Fire and smoke damage is often extensive, reaching well beyond the blaze itself. That includes water damage. Smoke damage is usually a large part, if not the major portion, of fire damage so let’s consider exactly what it is before considering smoke cleaning and restoration.
First, let’s make some distinctions. In a major blaze heat alone can cause warping and discoloration. That’s not smoke damage. Out of its thousands of compounds, hundreds are toxic, acidic, or odor-causing. Some are truly gasses, but visible smoke is microscopic particles suspended in the air. When the settle on various surfaces that’s soot. And that’s what causes smoke damage.
Smoke does more than stain and smell. Its toxic ingredients, visible and invisible, are harmful to people and pets. And those health hazards can linger for days. It also contains acidic compounds that corrode metals and etch glass.
Traveling through open air and duct work, smoke’s toxic gasses and fine particles reach inside closed closets and dresser drawers. It can travel far from the blaze, and settles mostly in cooler areas such as behind drapes or blinds as well as inside walls and other building cavities. Those particles are usually ionized so they’re also electrostatically attracted to various materials, especially vinyl.
Here’s a timeline of how smoke damage progresses if the right smoke damage cleanup steps aren’t taken as part of your fire damage restoration.
- In minutes smoke settles into soot that immediately causes permanent discoloration of many porous materials. That includes even marble and alabaster as well as the plastics commonly used in small appliances.
- In hours metal tarnishes, corrodes, and pits. That includes the insides of appliances and electronics. Painted walls yellow and clothing stains become permanent. Fiberglass bathroom fixtures also yellow along with many major appliances. The grout between tiles also stains and may have to be replaced. Wooden furniture may need refinishing, and flooring may need to be refinished or replaced.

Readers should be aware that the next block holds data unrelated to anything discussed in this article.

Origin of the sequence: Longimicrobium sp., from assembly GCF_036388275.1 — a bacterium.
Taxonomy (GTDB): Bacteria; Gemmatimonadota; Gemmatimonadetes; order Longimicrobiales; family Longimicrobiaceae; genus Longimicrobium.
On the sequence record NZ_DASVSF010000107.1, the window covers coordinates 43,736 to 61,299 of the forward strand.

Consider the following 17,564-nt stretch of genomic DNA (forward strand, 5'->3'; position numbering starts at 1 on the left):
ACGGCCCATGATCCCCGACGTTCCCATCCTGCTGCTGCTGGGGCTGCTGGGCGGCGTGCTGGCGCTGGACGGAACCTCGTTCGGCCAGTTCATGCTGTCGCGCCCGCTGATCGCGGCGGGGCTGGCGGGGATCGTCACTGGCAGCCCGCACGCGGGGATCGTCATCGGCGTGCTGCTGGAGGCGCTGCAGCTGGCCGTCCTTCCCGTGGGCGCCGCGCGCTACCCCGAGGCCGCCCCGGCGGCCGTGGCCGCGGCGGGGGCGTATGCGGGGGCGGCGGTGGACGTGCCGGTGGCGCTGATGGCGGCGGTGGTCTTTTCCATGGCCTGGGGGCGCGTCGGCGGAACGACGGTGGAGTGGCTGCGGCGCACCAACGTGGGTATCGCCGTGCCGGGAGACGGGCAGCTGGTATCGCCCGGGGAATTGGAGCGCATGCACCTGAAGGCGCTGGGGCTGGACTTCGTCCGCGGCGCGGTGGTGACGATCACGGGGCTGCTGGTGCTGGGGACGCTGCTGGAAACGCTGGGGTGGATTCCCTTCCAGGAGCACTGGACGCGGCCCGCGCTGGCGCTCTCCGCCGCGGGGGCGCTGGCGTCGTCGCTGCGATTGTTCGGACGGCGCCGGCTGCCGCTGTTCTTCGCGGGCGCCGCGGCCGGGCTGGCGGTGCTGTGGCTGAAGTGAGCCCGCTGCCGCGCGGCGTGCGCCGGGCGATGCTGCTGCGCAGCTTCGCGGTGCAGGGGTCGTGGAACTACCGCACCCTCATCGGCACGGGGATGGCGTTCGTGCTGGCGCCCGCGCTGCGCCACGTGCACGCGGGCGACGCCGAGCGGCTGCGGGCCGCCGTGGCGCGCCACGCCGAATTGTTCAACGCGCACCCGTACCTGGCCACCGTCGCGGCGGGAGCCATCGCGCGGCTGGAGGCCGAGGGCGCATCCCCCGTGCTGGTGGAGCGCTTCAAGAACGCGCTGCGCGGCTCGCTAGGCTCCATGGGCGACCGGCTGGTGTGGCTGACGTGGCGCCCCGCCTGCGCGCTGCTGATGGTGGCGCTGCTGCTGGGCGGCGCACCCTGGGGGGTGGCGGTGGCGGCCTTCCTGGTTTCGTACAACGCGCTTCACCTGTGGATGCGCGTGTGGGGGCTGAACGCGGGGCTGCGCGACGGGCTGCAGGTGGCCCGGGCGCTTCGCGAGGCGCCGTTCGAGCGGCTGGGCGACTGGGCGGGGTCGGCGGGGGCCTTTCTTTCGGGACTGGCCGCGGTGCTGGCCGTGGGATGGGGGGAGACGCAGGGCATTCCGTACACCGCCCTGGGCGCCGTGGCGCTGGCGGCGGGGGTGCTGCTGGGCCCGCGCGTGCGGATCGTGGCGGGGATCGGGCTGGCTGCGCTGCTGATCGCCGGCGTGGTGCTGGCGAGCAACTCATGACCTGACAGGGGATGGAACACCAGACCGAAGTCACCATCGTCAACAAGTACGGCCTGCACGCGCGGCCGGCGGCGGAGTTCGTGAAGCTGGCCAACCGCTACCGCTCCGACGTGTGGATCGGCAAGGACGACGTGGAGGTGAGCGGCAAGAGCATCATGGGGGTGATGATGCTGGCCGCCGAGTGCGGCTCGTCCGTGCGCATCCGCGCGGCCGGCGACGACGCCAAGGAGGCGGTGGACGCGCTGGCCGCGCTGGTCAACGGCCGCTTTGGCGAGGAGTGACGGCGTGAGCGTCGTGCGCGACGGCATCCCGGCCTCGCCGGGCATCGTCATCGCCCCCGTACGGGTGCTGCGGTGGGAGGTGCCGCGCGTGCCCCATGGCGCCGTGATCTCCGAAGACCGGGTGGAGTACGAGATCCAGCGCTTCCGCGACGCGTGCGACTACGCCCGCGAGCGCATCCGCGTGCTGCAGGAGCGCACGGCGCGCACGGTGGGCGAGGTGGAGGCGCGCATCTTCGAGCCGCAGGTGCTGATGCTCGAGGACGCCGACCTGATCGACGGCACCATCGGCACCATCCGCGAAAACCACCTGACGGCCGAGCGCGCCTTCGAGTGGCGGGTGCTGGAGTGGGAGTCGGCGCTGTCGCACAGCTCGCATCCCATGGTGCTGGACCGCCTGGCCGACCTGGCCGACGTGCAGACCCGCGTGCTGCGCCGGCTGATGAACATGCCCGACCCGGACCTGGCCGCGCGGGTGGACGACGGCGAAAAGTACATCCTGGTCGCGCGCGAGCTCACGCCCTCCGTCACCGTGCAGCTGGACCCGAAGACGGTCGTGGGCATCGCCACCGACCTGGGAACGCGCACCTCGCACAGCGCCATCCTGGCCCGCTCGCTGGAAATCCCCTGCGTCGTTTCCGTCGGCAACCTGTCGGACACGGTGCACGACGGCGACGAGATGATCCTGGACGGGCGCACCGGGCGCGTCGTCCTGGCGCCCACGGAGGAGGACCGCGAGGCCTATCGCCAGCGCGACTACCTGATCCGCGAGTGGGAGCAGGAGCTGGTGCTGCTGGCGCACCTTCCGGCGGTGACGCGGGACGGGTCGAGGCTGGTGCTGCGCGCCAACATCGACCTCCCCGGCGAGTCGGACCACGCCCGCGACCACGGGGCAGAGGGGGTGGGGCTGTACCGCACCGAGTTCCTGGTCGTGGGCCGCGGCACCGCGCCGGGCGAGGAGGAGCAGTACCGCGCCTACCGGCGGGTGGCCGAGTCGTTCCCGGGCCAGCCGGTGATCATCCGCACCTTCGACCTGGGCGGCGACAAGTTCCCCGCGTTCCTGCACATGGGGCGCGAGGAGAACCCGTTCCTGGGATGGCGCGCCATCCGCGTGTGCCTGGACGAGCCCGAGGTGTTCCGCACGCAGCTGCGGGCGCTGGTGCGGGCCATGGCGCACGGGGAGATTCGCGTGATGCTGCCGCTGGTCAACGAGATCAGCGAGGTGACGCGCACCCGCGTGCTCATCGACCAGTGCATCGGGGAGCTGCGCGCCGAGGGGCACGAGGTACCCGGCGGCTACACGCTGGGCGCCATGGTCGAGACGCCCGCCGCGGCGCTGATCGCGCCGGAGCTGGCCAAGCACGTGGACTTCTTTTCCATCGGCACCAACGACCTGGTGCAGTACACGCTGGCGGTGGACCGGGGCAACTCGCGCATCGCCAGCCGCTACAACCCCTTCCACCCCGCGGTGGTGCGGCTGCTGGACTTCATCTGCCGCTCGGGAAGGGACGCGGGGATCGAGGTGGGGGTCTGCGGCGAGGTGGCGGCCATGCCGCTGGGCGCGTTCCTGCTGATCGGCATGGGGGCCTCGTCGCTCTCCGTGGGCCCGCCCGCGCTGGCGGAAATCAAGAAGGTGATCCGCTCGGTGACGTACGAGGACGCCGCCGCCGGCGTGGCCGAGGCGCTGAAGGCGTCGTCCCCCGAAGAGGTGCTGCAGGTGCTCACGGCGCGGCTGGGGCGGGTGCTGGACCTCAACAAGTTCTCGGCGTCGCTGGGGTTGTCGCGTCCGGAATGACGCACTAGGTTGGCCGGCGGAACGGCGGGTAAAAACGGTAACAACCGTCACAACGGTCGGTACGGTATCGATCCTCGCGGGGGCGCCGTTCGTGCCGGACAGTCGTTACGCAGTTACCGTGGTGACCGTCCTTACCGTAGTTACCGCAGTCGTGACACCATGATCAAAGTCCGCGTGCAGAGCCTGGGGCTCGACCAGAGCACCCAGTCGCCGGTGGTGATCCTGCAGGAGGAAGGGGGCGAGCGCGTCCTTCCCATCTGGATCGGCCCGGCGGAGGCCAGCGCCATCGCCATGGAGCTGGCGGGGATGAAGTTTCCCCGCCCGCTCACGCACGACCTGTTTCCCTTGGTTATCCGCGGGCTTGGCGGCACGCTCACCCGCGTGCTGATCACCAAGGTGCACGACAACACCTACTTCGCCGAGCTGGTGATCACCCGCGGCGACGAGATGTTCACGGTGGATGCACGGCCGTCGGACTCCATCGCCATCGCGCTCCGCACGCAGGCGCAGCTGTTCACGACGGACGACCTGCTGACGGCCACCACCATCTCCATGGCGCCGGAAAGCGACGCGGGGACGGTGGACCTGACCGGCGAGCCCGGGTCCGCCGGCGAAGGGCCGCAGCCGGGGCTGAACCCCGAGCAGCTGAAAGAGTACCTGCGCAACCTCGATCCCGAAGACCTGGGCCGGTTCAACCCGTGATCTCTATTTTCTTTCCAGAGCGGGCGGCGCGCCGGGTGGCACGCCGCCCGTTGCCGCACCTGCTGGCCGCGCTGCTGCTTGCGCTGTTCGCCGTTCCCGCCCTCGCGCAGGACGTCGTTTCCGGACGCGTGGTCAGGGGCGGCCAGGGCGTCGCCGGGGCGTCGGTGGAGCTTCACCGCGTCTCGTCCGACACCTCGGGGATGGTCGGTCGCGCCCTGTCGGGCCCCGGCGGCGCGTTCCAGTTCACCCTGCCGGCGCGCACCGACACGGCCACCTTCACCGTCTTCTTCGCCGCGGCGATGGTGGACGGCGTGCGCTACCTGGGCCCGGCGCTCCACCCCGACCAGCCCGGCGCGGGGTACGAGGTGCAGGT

- In days synthetic carpet fibers permanently yellow and smoke removal from other fibers may become impossible. Silver is irreparably corroded and even glass, crystal, and china become etched.
Fire and Smoke Odors
Smoke odors can be extremely difficult to remove. The heat of a fire, especially when combined with the high humidity resulting from firefighting, opens up pores in materials such as wood. Those pores close with a return to normal conditions, trapping odors and toxins inside. Smells can linger for years, perhaps a century. It’s claimed that documents from the 1906 San Francisco fire still smell smoky.
Smoke and Fire Odor Removal
Proper cleaning and restoration is a highly technical effort. It becomes more difficult with time, even for certified technicians, as smoke’s compounds penetrate more and more deeply into walls, carpet, and furniture.
One of the first tasks in the fire restoration process is protecting people from toxins. That includes setting up isolation barriers between damaged and occupied areas, using air scrubbers and ventilation, and the use of personal protection for workers (such as as nitrile gloves, goggles, face masks, respirators, and full clothing).
Smoke is physically removed using wet sponges or dry sponges for hard surfaces, depending on the surfaces and the type of smoke (such as dry for oxygen-rich fire or wet for oxygen-starved blazes). Although you may have heard about using vinegar (a kind of acid) as a home remedy for smoke odor removal, most cleaning is best done with specialized alkaline detergents. That includes laundering clothes and curtains. Upholstery and carpet cleaning should begin with vacuuming using micro-filter HEPA equipment.
Soda and dry-ice blasters use strong jets to quickly remove char and soot from building surfaces. They can also rescue structural elements with as much as 1/4 inch of char. Drywall can often be saved, provided smoke hasn’t gotten in behind it. But the foam padding under laminate flooring as well as attic and wall insulation must be replaced if they’ve been affected.
At The Molecular Level
Counteractants are usually used as part of the cleaning regime to chemically neutralize odors and other harmful compounds. Ozone generators produce a gas that safely penetrates anywhere smoke can and break about odor compounds. Thermal foggers re-open the pores of wood and other materials to that trapped compounds can be neutralized as well. Together these technologies permanently eliminate smoke odors.
Basic homeowners policies should cover fire damage, including ash, soot, and smoke removal. But there’s a catch. That’s only if the right prevention steps were taken in the hours and days immediately after the blaze. Otherwise secondary damage won’t be covered.